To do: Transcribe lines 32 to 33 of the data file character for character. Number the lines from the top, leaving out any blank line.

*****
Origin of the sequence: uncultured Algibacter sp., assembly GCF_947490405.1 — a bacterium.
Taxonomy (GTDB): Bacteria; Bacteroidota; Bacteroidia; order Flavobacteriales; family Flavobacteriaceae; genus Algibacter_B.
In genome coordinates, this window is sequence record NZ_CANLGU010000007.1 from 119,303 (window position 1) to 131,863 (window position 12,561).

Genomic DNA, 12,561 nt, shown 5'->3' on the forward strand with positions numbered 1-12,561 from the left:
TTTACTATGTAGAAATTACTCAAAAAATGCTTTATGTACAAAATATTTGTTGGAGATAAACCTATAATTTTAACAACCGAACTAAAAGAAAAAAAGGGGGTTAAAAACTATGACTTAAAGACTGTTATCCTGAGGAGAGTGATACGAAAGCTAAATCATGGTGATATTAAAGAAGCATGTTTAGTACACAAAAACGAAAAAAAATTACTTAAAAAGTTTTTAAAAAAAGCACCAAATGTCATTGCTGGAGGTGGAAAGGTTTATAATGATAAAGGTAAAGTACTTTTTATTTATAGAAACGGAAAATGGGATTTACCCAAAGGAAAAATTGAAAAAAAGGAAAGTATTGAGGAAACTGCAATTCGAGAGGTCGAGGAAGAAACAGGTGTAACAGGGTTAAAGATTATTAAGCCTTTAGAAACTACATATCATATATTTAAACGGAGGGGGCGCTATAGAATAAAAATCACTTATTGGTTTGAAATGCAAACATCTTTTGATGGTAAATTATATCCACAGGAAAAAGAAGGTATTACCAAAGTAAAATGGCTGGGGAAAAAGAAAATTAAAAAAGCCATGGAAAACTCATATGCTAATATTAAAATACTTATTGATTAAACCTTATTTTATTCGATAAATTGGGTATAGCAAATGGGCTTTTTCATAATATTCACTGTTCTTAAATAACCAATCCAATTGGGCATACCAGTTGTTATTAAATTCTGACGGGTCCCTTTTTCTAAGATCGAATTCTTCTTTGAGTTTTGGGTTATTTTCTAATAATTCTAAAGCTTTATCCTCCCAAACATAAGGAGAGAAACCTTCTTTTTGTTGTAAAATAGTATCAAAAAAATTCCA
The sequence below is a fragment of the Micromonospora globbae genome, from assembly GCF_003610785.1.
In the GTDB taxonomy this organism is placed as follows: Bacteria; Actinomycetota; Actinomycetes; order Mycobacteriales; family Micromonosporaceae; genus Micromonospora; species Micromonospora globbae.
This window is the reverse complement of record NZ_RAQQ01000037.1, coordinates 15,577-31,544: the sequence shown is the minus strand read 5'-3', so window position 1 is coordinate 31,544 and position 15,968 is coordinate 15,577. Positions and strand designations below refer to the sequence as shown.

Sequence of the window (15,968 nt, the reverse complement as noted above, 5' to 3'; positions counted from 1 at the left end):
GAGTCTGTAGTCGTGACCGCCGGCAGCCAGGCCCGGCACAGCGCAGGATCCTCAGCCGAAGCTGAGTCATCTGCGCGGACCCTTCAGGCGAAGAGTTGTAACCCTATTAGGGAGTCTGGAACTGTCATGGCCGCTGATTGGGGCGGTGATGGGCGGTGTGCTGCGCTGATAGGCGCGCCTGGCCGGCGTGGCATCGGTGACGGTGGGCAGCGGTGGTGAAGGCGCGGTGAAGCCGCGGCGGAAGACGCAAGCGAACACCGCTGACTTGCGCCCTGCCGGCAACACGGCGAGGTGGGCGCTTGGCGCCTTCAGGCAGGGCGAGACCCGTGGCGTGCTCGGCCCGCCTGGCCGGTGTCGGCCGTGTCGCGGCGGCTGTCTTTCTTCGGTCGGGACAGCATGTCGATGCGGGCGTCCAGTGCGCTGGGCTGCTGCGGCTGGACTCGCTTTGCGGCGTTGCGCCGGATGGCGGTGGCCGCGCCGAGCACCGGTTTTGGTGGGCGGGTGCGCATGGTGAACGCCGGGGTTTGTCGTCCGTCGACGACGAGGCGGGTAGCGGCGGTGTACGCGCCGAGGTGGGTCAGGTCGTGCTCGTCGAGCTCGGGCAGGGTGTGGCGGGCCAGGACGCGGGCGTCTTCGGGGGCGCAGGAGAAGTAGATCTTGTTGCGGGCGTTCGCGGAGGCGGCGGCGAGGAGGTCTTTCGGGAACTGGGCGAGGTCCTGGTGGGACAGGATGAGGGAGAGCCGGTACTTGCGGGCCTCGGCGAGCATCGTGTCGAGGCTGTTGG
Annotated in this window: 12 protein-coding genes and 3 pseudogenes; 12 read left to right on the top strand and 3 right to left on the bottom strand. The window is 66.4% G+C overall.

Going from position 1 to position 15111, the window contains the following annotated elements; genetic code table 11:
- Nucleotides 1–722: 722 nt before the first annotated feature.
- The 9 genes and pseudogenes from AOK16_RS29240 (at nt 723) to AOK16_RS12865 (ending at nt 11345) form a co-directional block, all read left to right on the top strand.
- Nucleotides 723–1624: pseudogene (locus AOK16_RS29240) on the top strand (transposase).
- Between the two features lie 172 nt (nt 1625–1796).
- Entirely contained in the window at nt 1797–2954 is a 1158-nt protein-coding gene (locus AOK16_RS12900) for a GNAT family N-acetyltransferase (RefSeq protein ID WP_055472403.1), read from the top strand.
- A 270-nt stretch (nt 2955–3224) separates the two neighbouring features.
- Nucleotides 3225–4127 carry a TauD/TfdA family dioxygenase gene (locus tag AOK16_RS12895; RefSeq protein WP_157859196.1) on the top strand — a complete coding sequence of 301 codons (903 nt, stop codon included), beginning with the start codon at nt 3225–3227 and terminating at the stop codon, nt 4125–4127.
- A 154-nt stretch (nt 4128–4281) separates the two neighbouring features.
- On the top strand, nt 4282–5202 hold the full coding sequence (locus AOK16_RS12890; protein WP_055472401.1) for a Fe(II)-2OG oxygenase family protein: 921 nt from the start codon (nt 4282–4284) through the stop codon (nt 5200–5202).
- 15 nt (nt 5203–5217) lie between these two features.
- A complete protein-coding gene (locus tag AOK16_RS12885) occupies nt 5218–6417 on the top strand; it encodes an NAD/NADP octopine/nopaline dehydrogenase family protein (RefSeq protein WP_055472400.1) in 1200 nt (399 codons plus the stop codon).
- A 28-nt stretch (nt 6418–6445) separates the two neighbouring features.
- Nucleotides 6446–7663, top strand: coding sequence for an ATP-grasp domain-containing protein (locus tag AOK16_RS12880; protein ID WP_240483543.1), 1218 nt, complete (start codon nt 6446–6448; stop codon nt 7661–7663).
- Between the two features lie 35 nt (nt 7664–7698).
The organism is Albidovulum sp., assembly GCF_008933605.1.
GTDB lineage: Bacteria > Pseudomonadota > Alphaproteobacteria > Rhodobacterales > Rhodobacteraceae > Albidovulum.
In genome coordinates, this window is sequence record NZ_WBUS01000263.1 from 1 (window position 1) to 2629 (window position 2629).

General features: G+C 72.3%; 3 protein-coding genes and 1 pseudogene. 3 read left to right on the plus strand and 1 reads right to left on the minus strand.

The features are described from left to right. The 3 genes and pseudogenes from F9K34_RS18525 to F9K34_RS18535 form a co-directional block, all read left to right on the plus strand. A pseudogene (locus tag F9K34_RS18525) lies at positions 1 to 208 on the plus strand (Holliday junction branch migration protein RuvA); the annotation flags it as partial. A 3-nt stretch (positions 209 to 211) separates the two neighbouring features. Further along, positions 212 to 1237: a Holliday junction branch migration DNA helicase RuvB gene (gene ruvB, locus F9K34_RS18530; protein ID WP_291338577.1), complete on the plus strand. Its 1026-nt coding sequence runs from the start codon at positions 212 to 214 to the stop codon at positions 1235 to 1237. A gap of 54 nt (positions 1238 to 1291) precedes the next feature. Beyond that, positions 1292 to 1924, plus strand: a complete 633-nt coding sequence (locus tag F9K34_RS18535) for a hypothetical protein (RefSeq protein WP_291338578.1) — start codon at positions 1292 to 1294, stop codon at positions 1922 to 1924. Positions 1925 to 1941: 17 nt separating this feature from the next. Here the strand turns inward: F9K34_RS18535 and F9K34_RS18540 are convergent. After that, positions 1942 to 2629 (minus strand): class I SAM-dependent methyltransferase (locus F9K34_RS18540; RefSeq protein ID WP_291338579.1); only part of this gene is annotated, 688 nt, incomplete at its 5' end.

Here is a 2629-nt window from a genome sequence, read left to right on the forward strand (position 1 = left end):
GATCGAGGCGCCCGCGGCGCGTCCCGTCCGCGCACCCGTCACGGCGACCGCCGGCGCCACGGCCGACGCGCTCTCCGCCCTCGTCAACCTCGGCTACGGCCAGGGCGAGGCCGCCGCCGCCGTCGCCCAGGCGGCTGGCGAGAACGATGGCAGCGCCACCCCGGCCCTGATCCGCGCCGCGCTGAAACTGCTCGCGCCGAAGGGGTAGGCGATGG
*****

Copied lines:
Here is a 2629-nt window from a genome sequence, read left to right on the forward strand (position 1 = left end):
GATCGAGGCGCCCGCGGCGCGTCCCGTCCGCGCACCCGTCACGGCGACCGCCGGCGCCACGGCCGACGCGCTCTCCGCCCTCGTCAACCTCGGCTACGGCCAGGGCGAGGCCGCCGCCGCCGTCGCCCAGGCGGCTGGCGAGAACGATGGCAGCGCCACCCCGGCCCTGATCCGCGCCGCGCTGAAACTGCTCGCGCCGAAGGGGTAGGCGATGG